CHAPTER 7 • ORGAN BLOOD FLOW
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Metabolic Activity
Time (min)
■ FIGURE 7.5 Active hyperemia. The le ft panel shows that increasing tissue metabolism for 2 minutes
transiently increases blood flow (active or functional hyperemia). The rig ht panel shows that the steady-
state increase in blood flow during active hyperemia is directly related to the increase in m etabolic activity
until the vessels become maximally dilated and flow can no longer increase.
as shown in the right panel. At high levels of
metabolic activity, the vasculature becomes
maximally dilated, resulting in a maximal
increase in blood flow. Active hyperemia is
important because it increases oxygen deliv-
ery to tissues at a time of increased oxygen
demand. Furthermore, the increased blood
flow enhances the removal of metabolic waste
products from the tissue.
The vasodilatory capacity during active
hyperemia differs considerably among organs.
In skeletal muscle, blood flow can increase
more than 20- to 50-fold during exercise,
depending on the type of muscle. Cerebral
blood flow, in contrast, increases no more
than twofold at maximal metabolic activity.
The reason for this difference is that resting
skeletal muscle has a high degree of vascular
tone in contrast to the cerebral circulation,
which has a relatively low degree of vascu-
lar tone because of its higher metabolic rate
under basal conditions.
SPECIAL CIRCULATIONS
Coronary Circulation
In order to supply sufficient oxygen to support
the high oxidative metabolism of the beating
heart, there must be an extensive network of
vessels that provide blood flow throughout the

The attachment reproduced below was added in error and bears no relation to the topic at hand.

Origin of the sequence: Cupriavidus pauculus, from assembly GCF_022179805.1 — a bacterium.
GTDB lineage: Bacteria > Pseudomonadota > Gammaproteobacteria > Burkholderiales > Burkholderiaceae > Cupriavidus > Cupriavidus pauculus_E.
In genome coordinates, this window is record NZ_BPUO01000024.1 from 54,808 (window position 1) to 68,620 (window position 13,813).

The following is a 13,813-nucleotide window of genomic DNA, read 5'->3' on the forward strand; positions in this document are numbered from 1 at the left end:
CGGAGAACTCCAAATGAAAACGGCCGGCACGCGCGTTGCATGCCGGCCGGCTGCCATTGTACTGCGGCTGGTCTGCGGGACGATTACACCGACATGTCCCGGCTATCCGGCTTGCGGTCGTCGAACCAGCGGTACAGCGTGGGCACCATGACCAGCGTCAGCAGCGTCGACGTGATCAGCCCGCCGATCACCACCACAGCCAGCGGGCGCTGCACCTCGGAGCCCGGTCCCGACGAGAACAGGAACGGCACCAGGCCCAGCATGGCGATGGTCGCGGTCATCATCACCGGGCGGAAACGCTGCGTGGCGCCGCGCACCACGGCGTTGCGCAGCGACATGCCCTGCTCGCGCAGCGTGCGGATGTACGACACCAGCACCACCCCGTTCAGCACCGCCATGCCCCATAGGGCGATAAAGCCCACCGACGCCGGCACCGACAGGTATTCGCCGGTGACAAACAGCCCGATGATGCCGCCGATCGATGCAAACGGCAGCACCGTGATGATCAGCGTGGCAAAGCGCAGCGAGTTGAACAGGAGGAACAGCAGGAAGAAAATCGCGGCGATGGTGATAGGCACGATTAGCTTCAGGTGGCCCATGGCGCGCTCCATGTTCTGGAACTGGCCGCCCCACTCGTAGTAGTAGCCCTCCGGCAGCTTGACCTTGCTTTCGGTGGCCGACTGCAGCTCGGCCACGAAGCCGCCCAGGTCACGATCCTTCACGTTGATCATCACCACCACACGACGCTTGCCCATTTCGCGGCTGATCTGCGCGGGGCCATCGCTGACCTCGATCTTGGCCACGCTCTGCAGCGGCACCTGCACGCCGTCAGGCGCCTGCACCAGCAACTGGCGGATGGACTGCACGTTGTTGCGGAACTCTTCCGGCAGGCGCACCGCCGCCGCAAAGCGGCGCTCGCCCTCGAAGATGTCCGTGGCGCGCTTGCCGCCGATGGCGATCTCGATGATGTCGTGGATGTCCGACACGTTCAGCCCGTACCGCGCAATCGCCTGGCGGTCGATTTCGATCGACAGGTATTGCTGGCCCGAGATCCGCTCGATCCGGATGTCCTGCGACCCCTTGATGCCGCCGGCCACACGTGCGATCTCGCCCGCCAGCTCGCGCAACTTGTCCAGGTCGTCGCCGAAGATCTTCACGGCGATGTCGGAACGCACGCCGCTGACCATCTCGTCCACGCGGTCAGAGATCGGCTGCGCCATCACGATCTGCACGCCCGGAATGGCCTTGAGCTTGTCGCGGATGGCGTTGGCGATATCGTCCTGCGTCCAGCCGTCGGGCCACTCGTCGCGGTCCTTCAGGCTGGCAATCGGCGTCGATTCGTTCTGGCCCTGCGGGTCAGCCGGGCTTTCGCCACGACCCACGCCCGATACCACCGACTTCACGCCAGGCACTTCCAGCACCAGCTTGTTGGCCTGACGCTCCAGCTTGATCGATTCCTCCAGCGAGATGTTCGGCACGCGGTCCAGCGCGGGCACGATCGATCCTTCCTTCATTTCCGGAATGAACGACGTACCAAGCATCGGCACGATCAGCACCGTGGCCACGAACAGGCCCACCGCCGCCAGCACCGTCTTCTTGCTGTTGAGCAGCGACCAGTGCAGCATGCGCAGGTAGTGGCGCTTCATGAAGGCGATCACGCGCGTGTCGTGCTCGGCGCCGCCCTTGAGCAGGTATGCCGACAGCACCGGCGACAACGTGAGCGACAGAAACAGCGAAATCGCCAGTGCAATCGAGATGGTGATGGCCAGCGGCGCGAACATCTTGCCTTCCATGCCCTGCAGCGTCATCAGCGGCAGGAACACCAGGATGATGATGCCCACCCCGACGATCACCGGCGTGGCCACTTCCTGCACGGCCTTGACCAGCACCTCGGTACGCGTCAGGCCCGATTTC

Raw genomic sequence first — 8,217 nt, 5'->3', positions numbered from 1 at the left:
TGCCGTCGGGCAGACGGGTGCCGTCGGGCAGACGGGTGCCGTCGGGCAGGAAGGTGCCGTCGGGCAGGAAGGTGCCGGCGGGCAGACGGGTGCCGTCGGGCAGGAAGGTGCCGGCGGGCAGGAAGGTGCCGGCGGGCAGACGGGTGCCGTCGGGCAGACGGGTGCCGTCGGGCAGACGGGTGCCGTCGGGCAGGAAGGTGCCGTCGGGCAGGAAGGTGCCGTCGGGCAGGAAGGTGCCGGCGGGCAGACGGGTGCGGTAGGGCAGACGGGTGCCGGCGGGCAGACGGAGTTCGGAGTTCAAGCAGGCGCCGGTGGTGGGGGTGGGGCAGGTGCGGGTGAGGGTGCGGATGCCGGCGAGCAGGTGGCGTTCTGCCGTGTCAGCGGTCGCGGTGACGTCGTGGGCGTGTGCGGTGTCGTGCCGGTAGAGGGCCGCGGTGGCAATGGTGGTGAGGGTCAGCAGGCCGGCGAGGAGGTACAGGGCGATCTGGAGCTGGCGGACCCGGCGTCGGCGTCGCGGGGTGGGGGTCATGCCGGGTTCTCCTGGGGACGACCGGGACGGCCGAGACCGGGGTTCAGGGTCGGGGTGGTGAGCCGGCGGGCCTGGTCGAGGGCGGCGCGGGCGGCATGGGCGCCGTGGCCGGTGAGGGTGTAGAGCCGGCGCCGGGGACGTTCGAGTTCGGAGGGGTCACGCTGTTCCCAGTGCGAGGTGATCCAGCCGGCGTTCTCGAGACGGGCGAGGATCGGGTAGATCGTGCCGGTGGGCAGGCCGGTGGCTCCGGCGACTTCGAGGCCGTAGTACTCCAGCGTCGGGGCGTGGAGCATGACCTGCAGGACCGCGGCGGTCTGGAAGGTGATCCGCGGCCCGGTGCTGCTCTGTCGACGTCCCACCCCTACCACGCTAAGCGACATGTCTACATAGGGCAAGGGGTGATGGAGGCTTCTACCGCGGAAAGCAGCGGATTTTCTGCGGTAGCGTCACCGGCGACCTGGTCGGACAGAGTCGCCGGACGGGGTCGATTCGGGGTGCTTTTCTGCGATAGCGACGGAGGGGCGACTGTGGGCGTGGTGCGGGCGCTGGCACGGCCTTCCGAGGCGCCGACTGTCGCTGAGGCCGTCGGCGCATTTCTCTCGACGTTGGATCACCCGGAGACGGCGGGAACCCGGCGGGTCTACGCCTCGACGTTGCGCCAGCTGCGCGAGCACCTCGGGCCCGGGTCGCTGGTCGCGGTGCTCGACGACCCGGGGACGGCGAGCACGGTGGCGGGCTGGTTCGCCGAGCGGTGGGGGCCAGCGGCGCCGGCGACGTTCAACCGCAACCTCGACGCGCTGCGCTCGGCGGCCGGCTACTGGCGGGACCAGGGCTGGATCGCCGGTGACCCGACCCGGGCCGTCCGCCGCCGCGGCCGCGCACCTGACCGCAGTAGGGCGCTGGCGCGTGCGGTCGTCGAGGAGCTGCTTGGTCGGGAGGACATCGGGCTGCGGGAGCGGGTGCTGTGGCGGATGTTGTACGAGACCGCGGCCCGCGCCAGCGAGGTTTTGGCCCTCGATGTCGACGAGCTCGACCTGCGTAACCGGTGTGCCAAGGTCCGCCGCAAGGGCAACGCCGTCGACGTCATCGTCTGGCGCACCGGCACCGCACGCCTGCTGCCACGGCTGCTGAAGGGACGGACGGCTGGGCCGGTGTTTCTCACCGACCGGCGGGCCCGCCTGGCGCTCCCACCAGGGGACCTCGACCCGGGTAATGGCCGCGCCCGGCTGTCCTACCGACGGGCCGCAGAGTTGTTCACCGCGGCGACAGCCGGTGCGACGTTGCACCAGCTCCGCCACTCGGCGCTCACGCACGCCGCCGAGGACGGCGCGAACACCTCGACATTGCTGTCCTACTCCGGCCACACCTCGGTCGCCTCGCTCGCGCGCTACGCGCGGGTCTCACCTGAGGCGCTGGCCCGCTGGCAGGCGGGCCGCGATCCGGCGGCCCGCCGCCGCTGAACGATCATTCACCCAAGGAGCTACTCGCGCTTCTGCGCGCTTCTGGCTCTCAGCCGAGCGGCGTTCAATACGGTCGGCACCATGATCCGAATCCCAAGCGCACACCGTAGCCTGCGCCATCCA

myocardium. These vessels are the coronary
arteries and veins. Regulatory mechanisms exist
to ensure that adequate oxygen is delivered to
the myocardium. Coronary artery disease or
the failure of regulatory mechanisms can lead
to insufficient oxygen delivery to the myocar-
dium, which will impair cardiac function.
CORONARY VASCULAR ANATOMY
The two major branches of the coronary cir-
culation are the left main and right main
coronary arteries
(Fig.
7.6).
These vessels
arise from coronary ostia, which are small
openings in the wall of the ascending aorta
just distal to the aortic valve. The left main
coronary artery is relatively short in length
(~1 cm). After coursing behind the pulmonary
artery trunk, it divides into the left anterior
descending artery, which travels along the
interventricular groove on the anterior surface
of the heart, and the circumflex artery, which
travels posteriorly along the groove between
the left atrium and ventricle. These branches of
the left coronary artery supply blood primar-
ily to the left ventricle and atrium. The right
main
coronary artery travels between the
right atrium and ventricle (left atrioventricu-
lar groove) toward the posterior regions of the
heart. This vessel and its branches serve the
right ventricle and atrium, and in most individ-
uals, the inferoposterior region of the left ven-
tricle. Significant variation is possible among
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